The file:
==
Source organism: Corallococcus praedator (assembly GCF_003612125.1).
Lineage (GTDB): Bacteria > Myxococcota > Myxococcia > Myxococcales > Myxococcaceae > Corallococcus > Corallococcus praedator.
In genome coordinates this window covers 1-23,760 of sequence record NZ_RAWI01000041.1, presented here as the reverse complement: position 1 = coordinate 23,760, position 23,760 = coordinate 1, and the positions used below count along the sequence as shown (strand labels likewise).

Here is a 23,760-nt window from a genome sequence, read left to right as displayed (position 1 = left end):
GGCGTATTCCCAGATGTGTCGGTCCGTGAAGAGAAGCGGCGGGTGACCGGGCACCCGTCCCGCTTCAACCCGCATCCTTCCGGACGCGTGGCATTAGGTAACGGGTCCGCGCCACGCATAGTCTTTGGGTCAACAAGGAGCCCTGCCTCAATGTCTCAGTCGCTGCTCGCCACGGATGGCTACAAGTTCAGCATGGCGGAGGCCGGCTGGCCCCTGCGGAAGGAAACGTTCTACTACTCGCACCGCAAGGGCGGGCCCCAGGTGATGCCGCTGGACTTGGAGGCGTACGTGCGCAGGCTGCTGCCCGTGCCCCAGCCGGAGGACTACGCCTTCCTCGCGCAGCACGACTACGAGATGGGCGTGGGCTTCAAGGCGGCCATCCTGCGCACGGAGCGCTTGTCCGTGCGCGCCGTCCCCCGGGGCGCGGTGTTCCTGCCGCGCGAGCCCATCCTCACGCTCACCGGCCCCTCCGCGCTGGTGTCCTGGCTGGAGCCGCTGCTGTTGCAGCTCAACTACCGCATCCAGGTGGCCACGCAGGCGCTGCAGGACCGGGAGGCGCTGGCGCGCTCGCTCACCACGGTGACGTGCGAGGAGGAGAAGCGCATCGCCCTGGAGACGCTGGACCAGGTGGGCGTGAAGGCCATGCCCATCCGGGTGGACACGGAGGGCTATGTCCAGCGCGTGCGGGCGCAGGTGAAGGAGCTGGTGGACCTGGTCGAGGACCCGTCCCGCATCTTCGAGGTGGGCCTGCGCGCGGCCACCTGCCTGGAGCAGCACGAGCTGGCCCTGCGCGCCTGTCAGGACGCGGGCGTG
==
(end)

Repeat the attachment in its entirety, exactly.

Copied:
Source organism: Corallococcus praedator (assembly GCF_003612125.1).
Lineage (GTDB): Bacteria > Myxococcota > Myxococcia > Myxococcales > Myxococcaceae > Corallococcus > Corallococcus praedator.
In genome coordinates this window covers 1-23,760 of sequence record NZ_RAWI01000041.1, presented here as the reverse complement: position 1 = coordinate 23,760, position 23,760 = coordinate 1, and the positions used below count along the sequence as shown (strand labels likewise).

Here is a 23,760-nt window from a genome sequence, read left to right as displayed (position 1 = left end):
GGCGTATTCCCAGATGTGTCGGTCCGTGAAGAGAAGCGGCGGGTGACCGGGCACCCGTCCCGCTTCAACCCGCATCCTTCCGGACGCGTGGCATTAGGTAACGGGTCCGCGCCACGCATAGTCTTTGGGTCAACAAGGAGCCCTGCCTCAATGTCTCAGTCGCTGCTCGCCACGGATGGCTACAAGTTCAGCATGGCGGAGGCCGGCTGGCCCCTGCGGAAGGAAACGTTCTACTACTCGCACCGCAAGGGCGGGCCCCAGGTGATGCCGCTGGACTTGGAGGCGTACGTGCGCAGGCTGCTGCCCGTGCCCCAGCCGGAGGACTACGCCTTCCTCGCGCAGCACGACTACGAGATGGGCGTGGGCTTCAAGGCGGCCATCCTGCGCACGGAGCGCTTGTCCGTGCGCGCCGTCCCCCGGGGCGCGGTGTTCCTGCCGCGCGAGCCCATCCTCACGCTCACCGGCCCCTCCGCGCTGGTGTCCTGGCTGGAGCCGCTGCTGTTGCAGCTCAACTACCGCATCCAGGTGGCCACGCAGGCGCTGCAGGACCGGGAGGCGCTGGCGCGCTCGCTCACCACGGTGACGTGCGAGGAGGAGAAGCGCATCGCCCTGGAGACGCTGGACCAGGTGGGCGTGAAGGCCATGCCCATCCGGGTGGACACGGAGGGCTATGTCCAGCGCGTGCGGGCGCAGGTGAAGGAGCTGGTGGACCTGGTCGAGGACCCGTCCCGCATCTTCGAGGTGGGCCTGCGCGCGGCCACCTGCCTGGAGCAGCACGAGCTGGCCCTGCGCGCCTGTCAGGACGCGGGCGTG